Sales gains at the nation's food stores dropped slightly in the first quarter of 2012 from the prior quarter, but food price inflation dropped more, moving food retailers back into positive margin territory according to data from the New Jersey-based Food Institute.
Sales gains at the nation’s food stores dropped slightly in the first quarter of 2012 from the prior quarter, but food price inflation dropped more, moving food retailers back into positive margin territory according to data from the New Jersey-based Food Institute. The 120 basis point difference was the largest since the second quarter of 2011. And with food price inflation projected to ease even further in coming months, this margin is likely to increase further as retailers have been fairly successful in passing on price increases after hesitating to do during the recession that supposedly ended in late 2010.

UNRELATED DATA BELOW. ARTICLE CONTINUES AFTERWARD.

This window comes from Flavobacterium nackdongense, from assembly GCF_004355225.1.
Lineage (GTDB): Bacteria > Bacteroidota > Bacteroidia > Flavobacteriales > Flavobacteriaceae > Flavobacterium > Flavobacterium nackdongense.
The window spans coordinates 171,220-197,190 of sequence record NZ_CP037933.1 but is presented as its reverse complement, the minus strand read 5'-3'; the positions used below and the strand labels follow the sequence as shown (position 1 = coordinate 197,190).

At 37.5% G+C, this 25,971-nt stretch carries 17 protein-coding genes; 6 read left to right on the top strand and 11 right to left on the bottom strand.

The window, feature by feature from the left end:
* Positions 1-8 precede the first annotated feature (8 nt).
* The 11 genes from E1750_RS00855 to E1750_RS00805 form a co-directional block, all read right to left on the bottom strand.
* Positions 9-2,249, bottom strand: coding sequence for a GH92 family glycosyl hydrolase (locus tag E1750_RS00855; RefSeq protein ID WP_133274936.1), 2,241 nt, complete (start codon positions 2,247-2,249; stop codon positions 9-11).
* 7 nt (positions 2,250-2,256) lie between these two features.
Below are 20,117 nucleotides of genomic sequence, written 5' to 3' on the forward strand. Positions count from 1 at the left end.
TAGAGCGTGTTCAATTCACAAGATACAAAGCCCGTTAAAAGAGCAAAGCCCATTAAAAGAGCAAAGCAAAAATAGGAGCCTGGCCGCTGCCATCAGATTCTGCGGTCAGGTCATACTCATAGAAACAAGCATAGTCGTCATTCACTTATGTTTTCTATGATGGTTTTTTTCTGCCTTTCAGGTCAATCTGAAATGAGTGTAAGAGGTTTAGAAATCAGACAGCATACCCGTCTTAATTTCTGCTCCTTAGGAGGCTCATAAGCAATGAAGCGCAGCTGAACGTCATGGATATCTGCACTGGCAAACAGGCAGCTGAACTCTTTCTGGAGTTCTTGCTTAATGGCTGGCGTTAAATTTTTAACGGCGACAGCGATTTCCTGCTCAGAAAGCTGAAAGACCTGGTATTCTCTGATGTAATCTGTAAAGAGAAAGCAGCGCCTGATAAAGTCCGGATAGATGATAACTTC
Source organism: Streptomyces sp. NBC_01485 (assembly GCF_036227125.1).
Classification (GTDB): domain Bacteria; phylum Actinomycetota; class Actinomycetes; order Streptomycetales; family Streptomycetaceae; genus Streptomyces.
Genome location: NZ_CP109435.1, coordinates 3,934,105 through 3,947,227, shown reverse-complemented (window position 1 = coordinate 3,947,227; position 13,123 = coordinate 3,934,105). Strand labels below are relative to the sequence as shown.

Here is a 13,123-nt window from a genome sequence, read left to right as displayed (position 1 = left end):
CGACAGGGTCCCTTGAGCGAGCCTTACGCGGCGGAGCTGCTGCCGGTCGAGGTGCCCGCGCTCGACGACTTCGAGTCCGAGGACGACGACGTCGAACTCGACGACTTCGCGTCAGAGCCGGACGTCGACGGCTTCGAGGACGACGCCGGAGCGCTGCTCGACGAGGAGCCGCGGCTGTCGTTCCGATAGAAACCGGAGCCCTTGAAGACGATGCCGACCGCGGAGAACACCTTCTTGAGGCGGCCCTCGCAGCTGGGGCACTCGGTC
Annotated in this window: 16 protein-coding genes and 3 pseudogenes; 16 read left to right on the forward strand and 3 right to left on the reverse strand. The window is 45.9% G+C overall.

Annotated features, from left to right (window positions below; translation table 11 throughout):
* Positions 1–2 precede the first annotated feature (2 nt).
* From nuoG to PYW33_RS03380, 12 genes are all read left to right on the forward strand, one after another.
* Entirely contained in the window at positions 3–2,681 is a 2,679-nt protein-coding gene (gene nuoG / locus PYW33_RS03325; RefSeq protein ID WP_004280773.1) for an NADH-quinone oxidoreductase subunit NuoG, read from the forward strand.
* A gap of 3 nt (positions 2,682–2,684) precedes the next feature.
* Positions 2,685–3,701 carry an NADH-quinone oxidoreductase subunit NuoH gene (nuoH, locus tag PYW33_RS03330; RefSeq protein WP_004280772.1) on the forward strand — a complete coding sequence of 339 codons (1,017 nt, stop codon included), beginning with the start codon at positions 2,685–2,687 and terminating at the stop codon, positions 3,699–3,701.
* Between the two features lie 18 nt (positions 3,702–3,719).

The down side for food retailers is that the increases they experienced in their dollar sales earlier as result of sharply higher prices are dwindling. Thus those so-called healthy sales gains in 2011’s second quarter of nearly 7% were largely due to inflation and in the latest quarter just topped just 5%. And with prices trending downward, even that level may be difficult to achieve.
And at the same time, traditional food retailers – independents and chains alike – are facing increased competition from alternative formats like warehouse clubs and mass merchandisers like Target who recently announced they are again increasing their food offerings. Drug stores continue to do the same, and the newest challenge – dollar stores. This retail concept is in a heavy expansion mode, looking to penetrate the western United States as it has the Eastern seaboard…. And at the same time by increasing their offerings of consumables, particularly food – adding more and refrigerated cases and increasing their variety. Some industry estimates put the number of dollar stores at 33,000 eight years from now. Putting that number in perspective, the Census Bureau counts about 25,000 places in the United States – meaning cities, towns, villages, etcetera.
And don’t forget to read the Food Institute Report to keep with ongoing developments in our industry.